3. Diversity: Multiple Perspectives > PERSPECTIVE : To speak of the perspective of a person is to recognize that he or she had a particular set of assumptions and a limited way of seeing the world. To understand a person's perspective is to be able to see where the person is standing as they look outward. To talk about a person's perspective is value-neutral, and thus different from talking about their bias, which has a negative connotation. We can also speak of the perspective of a document or a group of people.
3. Diversity: Multiple Perspectives > HISTORICAL EMPATHY : : Historical empathy is the ability to understand what the world looked like from the perspective of a person who lived in the past, in very different circumstances from our own.
3. Diversity: Multiple Perspectives . MULTIPLE PERSPECTIVES : To consider multiple perspectives of individuals or groups of people in the past is to recognize that people had different assumptions, interests, beliefs, and points of view. The best understanding of history comes from considering the multiple perspectives of those involved in any event.
4. Historical Interpretation . ACCOUNT / NARRATIVE : An account of the past is a narrative or a story telling how things happened. Accounts are more than lists of events: an account provides answers to the questions, "How and why did x I happen?" They may also include a moral judgement. Historians, textbook writers, novelists, and filmmakers frequently offer different accounts of the same event, because they ask different questions and bring different assumptions to their work. Thus every account is also an interpretation. Good historical accounts are based on evidence.
5. Determining Historical / Geographical Significance . SIGNIFICANCE : We can't know everything about the past, and what's more, we're not interested in everything about the past. Historical significance is a way of talking about what is worth knowing about the past. There are different kinds of reasons for a particular event or person being historically significant.
- They may have affected large numbers of people (like the dropping of the atomic bomb).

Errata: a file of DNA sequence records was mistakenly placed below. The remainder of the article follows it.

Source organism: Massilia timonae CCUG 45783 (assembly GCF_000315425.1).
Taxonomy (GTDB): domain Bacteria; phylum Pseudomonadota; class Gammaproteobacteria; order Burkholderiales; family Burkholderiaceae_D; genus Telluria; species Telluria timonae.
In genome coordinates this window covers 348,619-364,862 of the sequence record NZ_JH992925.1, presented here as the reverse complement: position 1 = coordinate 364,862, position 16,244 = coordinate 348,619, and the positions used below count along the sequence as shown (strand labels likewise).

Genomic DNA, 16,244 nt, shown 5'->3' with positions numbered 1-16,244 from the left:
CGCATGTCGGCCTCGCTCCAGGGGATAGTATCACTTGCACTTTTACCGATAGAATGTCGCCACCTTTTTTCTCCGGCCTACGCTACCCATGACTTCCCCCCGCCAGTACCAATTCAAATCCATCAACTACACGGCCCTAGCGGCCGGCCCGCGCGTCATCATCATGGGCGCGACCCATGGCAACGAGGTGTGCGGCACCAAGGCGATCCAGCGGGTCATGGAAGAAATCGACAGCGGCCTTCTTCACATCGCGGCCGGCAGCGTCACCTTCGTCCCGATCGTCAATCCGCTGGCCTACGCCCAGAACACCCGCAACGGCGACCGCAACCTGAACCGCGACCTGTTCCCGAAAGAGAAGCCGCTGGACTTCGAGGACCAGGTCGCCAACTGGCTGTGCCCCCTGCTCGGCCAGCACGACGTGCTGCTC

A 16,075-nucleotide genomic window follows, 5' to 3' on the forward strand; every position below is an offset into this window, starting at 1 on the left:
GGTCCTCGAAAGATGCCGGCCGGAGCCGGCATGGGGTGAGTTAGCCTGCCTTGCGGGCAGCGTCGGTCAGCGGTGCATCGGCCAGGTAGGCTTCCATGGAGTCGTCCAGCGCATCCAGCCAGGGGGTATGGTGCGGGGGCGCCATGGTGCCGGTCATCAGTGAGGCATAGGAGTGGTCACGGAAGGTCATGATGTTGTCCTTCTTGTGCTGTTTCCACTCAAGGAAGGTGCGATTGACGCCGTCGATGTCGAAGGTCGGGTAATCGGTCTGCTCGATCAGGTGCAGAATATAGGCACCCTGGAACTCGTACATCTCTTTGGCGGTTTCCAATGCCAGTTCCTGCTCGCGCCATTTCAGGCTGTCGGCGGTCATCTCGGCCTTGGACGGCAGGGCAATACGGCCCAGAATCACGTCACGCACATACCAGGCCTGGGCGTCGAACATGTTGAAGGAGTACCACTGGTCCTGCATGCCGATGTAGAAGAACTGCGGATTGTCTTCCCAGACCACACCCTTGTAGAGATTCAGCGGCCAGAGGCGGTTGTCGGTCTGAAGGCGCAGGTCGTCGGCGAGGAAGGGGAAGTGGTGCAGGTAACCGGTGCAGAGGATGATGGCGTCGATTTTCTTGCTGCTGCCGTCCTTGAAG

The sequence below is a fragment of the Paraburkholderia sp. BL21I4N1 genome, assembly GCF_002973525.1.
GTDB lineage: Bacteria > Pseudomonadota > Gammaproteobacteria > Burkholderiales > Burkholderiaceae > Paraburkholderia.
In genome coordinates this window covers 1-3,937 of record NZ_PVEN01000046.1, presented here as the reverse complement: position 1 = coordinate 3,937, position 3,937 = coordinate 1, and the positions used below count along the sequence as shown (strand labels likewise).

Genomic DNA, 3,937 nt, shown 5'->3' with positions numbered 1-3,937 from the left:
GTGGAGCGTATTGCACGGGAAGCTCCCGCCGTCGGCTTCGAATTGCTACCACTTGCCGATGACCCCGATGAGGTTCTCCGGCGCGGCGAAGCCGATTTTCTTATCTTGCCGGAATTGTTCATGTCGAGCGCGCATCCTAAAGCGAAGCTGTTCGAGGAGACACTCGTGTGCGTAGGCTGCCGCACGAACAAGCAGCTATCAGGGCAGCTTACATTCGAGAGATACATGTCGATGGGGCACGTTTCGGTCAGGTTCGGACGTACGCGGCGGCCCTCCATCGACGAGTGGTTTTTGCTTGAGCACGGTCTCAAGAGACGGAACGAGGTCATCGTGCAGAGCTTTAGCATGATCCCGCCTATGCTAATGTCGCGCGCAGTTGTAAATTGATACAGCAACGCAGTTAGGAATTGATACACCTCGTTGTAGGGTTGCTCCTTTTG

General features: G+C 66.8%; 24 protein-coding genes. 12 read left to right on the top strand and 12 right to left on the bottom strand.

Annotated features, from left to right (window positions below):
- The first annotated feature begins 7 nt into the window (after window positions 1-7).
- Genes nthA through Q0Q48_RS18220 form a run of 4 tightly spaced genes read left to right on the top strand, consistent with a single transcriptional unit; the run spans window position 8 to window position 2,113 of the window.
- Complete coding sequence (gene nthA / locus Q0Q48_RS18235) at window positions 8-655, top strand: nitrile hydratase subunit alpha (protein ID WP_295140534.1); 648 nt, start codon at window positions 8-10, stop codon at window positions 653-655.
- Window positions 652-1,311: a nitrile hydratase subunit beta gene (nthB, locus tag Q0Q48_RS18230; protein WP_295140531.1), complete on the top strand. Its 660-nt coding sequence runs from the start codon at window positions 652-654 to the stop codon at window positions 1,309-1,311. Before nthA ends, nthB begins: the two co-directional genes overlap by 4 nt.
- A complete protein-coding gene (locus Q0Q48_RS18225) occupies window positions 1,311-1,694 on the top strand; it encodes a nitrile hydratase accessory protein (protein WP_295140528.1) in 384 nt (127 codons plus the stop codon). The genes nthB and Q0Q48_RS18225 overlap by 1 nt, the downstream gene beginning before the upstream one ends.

- They may have had important consequences for us today (like the Bill of Rights). Different events may be significant for different people or groups or they may be significant in different ways. Thus judgements of significance are like accounts, interpretations.
Final Note: We developed these subdivisions (chronology and spatial, evidence, diversity and multiple perspectives, interpretation, and significance) so that teachers could work to develop students' capacity in each area. However, in reality these categories often overlap and are sometimes hard to distinguish from each other. Nevertheless, the creation of these categories should help teachers develop a more systematic way of teaching and assessing students' ability to think historically.
Ashby, Rosalyn and Lee, Peter, "Children's Concepts of Empathy and Understanding in History," in The History Curriculum for Teachers, Portal, Christopher, (Philadelphia, Falmer Press, 1987 pp. 62-87.)
Banks, James, "The Canon Debate, Knowledge Construction, and Multicultural Education," Educational Researcher, June-July, 1993, pp. 4-13.
California State Board of Education, History Social Science Framework, 1987.
Geography Education Standards Project, National Geography Standards 1994, (National Geographic Research and Exploration, Washington, C.D., 1994).
Levine, Lawrence W., "The Historian and the Icon: Photography and the History of the American People in the 1930s and 1940s," in Documenting American, 1935-1943, Carl Fleischhauer and Beverly W. Brannan eds. (Berkeley, University of California Press, 1988, pp. 15-42.)
National Center for History in the Schools, National Standards for History Education: Exploring the American Experience, (University of California, Los Angeles, 1995).
Portal, Christopher, "Children's Conceptions of Empathy and Understanding in History," in The History Curriculum for Teachers, Portal, Christopher, (Philadelphia, Falmer Press, 1987, pp. 89-99.)
Seixas, Peter, "Conceptualizing the Growth of Historical Knowledge," in The Handbook of Education and Human Development, Olson, David and Torrence, Nancy, eds. (Oxford, U.K., Blackwell, 1996, pp 765-783).